Aucklanders paid more than $5000 for a present given on their behalf to outgoing mayor Len Brown, records show.
Brown left office in October last year, after deciding not to run for a third term as the first Supercity mayor.
His second term in office was plagued by scandal when he admitted three days after the election to a two-year extra-marital affair.
A report into the affair later also found Brown used his council phone to make nearly 1400 personal calls and texts to his mistress, and failed to declare more than $39,000 in free hotel rooms and upgrades.
At his last governing body meeting on September 29 last year Brown was presented with a traditional walking stick, known as a tokotoko.
In a document released under the Local Government Official Information and Meetings' Act, the council revealed the gift cost $5000 plus GST.
The New Zealand Taxpayers' Union had requested information on any ratepayer-funded gifts when Brown left office. A response to the request was posted on the council's website last month.
In the response, it is stated Brown received the carved tokotoko - presented by independent Maori Statutory Board chairman David Taipari - "on behalf of the citizens of Auckland".
Gift 'appropriate acknowledgement' of Brown's service - council
The Herald on Sunday asked the council's communications' team for comment on the cost of the gift.
In a statement, a spokesperson said the council considered the tokotoko an appropriate acknowledgement of Brown's time in public office, including the "very demanding foundation years" of the SuperCity.
There were no events associated with marking Brown's service, the spokesperson said.
The tokotoko is a symbol of authority and was made by Auckland-based master carver Wikuki Kingi. It was bought from Pou Kapua Creations.
In a video posted on the Brown's Facebook account at the time he was given the tokotoko, it is described as being made by cutting, laminating and splicing 192 individual pieces of wood, which were sourced from around the world and included totara and English oak.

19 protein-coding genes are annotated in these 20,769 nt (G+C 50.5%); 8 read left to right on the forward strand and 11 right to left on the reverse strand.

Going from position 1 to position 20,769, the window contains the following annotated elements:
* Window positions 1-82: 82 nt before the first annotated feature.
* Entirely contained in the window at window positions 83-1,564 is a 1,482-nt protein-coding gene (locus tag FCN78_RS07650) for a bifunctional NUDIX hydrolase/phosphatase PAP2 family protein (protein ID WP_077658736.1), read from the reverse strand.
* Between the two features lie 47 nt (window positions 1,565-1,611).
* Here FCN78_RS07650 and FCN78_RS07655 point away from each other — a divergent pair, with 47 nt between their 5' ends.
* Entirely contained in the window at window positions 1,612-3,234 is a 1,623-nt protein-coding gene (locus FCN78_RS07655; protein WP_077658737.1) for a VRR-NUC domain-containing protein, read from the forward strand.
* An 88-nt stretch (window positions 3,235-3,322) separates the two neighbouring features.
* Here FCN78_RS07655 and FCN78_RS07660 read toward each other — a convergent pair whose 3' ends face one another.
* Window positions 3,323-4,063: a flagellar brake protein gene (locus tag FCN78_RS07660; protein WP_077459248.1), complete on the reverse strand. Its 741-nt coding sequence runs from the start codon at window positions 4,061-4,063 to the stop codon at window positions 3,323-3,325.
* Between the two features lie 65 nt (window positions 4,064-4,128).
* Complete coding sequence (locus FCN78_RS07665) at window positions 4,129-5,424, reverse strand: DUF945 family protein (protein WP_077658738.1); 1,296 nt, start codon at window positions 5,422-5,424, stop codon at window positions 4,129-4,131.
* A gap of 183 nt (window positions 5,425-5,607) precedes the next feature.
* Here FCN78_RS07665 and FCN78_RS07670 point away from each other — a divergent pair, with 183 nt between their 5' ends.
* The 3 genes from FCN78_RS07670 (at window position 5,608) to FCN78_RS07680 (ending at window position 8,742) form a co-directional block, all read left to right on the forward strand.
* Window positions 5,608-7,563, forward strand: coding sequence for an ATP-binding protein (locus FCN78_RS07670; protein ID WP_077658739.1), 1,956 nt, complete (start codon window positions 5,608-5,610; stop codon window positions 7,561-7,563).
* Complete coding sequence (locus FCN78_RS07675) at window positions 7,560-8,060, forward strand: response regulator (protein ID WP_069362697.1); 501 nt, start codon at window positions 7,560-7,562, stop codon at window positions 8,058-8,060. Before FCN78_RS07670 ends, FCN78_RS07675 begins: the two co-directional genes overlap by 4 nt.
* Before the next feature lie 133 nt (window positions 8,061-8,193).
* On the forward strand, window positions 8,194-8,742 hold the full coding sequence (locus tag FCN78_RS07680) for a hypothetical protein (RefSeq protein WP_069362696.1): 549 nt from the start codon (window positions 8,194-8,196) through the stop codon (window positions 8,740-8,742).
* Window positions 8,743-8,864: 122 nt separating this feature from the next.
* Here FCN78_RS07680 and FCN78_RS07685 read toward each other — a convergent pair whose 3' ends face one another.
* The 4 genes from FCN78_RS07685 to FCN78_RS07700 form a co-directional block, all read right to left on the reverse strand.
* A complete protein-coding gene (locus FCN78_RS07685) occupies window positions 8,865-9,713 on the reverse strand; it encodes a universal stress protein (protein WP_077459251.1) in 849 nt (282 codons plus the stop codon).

Greenstone from the South Island was inlaid into the tokotoko to represent the constellations of Matariki and Rehua, and the object's carved patterns were a combination of tribal designs unique to Mana Whenua and Tamaki Makarau.
Brown told the Herald on Sunday he was "hugely honoured" to receive the tokotoko, but did not want to comment further.
"That is ... life. I'm just really proud to receive it. It's a beautiful piece of art."
Brown also received a pohutukawa tree from the Maungakiekie (One Tree Hill) legacy seedling collection, given to him by then deputy mayor Penny Hulse on behalf of councillors.
Auckland Tourism, Events and Economic Development gave Brown a framed image montage, presented after his term ended, according to the LGOIMA response.
The montage was "created utilising internal resources and did not incur any external design costs". The cost of printing, framing, mounting and delivery totalled $158.
Other outgoing mayors also received parting gifts from ratepayers last year.
Retiring Wellington mayor Celia Wade Brown received a park bench, after her request for a gecko tattoo was deemed too unconventional by Wellington City Council.
'Life a lot more normal' since mayoralty - Brown
Meanwhile, Brown said he was "enjoying life a lot more normal" since his mayoral term ended.
"[I'm] doing a lot of gardening. Doing a bit of planting. Mostly relaxed and just enjoying life a bit out of the fast lane."
His successor, Phil Goff, had not been in touch and nor would he expect him to be.
And he had no plans to pick up the phone to the mayoral office.
"I wouldn't try and contact him. And I think it's important for him to just get on with his job. [Former Manukau City mayor] Sir Barry Curtis did the same for me.
"Basically when you're the mayor it's a position of direct leadership and you've just got to get on with it. You don't want any of the old mayors hanging around giving you the benefit of their views."